I started out doing documentary filmmaking. I love telling stories and talking to people and learning new things and travelling. I went to film school and live in New Mexico and I found that the business of filmmaking, I didn’t like. I was doing a lot of performance at that time. I was working with a circus and puppetry group in New Mexico. I loved it. It was community and working with people and body positivity and loving who you are and learning how to work with what you’ve got. I started teaching circus to adult women. All through that I was doing people’s hair on the side. So I came to this weird moment where I was like ‘I really love these parts of these jobs.’ But I wanted something that feels stable and flexible at the same time, I want to be able to work with my hands and talk to people. Instant gratification was on my list. I want to love what do. I thought hair was the intersection off all it. It was the only thing I could think of, so I went to beauty school. I still thought there was something not quite right with this, this industry is trying to tell me how to tell women what they should think of themselves. That’s when I found curly hair.

As I’ve learned, curls come in all shapes and sizes.

That’s what I’m really trying with this space is make really clear we’re working with the whole spectrum: tightest tightest to loosest waviest. We’ll do straight hair. We don’t discriminate towards straight people.

What does this space offer?

I wanted a space that I could craft and feel really relaxed and comfortable, and creative and community-oriented. I want the space to feel like a place you could hang out in even if you weren’t getting your hair done. I don’t want people to feel rushed or like they’re getting factoried along. I want people to feel like they can hang out and chat and be whoever they are. I want it to be very welcoming to the whole LGBTQ community. We aren’t going to make you feel gendered in any way. I don’t care what you’ve got below here (pointing to her neck).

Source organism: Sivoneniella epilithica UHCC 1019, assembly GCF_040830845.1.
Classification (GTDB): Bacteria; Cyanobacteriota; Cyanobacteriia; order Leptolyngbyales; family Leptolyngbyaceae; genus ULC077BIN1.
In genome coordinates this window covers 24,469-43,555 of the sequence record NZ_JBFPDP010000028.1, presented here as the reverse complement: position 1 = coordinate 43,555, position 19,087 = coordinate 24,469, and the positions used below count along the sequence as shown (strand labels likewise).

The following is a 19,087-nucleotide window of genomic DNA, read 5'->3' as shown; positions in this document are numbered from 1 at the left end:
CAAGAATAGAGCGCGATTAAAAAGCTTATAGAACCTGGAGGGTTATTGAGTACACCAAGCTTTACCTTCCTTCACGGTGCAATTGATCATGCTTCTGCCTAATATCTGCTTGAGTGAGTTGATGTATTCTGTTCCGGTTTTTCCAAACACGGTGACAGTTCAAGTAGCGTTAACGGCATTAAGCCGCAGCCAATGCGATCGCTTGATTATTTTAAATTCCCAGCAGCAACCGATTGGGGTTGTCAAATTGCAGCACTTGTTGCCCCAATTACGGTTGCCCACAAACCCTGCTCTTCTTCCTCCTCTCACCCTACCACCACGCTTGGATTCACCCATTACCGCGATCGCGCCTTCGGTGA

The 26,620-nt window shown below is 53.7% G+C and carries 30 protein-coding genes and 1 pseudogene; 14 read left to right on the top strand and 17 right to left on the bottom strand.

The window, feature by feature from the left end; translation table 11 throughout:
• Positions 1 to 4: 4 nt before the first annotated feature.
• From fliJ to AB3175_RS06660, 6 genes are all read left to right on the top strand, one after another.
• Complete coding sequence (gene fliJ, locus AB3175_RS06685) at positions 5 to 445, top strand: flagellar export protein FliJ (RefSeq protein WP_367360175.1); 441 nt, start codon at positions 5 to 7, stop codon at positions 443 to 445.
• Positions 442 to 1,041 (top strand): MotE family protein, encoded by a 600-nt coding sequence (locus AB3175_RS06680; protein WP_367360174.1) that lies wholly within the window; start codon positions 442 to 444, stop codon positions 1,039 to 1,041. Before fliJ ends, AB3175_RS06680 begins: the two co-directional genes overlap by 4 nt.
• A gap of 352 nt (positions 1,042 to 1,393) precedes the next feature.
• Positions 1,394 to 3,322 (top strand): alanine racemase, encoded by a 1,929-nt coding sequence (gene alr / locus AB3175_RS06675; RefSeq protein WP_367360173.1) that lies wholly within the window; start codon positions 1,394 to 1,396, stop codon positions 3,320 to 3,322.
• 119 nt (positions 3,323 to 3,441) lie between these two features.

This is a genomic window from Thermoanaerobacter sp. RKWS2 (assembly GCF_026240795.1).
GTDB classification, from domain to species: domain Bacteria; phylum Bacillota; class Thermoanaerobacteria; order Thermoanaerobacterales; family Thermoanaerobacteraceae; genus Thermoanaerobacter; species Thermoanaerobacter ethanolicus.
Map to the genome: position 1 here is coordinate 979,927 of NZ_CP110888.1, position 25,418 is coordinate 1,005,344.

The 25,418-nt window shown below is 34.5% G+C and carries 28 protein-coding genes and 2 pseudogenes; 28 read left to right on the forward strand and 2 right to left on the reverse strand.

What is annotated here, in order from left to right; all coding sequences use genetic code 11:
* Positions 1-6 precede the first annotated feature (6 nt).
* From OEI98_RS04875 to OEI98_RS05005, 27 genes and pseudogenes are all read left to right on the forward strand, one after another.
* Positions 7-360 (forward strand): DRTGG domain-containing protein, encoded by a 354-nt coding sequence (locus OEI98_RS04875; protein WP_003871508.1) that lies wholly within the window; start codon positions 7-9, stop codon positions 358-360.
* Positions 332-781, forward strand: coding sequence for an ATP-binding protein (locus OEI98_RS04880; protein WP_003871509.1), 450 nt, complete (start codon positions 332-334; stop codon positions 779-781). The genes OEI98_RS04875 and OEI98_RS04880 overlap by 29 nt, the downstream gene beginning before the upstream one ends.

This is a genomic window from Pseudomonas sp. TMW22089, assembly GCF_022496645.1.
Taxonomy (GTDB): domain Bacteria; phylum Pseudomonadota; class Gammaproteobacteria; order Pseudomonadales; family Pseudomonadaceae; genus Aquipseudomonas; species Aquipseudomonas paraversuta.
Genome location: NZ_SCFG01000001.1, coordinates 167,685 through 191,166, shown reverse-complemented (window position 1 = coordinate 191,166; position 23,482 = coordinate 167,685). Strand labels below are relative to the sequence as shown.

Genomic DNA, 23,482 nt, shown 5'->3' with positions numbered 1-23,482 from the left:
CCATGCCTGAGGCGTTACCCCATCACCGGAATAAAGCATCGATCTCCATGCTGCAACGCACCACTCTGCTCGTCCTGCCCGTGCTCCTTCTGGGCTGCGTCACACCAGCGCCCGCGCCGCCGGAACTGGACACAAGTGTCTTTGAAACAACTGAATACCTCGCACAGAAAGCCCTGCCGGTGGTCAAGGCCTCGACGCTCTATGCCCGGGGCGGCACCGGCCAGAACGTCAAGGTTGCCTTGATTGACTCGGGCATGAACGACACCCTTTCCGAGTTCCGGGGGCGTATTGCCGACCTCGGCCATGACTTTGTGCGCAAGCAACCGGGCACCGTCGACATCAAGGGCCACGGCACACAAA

What is about this neighborhood that’s appealing to you?

I think the fact that it’s an intersection, literally. But Uptown is (one way), Eat Street (another way), Loring Park is right here, Stevens Square. This is the corner of a lot of different neighborhoods. It’s close enough to the freeway so our out-of-towners can get here reasonably well. I like that it’s a really diverse area. I like to be visible. I like to be able to bike to work.

What’s the most challenging part of setting up a new shop?

Administrative (responsibilities) versus people and art and hair. I want to be doing this all the time, but I don’t really want to be spending my time setting up systems. I just want to hang out with people and do their hair and tell stories.

Storytelling is connected to Jewishness, at least in my growing-up experience. The stories that I get from people? I wish I could make documentaries and write things.

There’s a therapist element to what you do.

Total hairapist. Or psycurlogist.

But the documentarian part of your past, that’s a big intersection of where this comes together.

And I love it. And I love the therapist part of it. That’s where the heart of it really is.

Favorite Jewish holiday?

Pesach. A close second is Purim. So great also. But Pesach, because you can make it as radical and choose-your-own-adventure is you want. That’s kind of my motto for life.

Favorite Jewish food?

Do pickles count? They just feel very Jewish. I have this whole gluten problem and I can’t eat matzah balls anymore. Maybe latkes. Or brisket.

The grand opening of Curl Power will be an open house and client art show on June 25 from 2-8 p.m.

Click here to nominate your favorite TC Jew to be featured on our weekly Who the Folk?! series!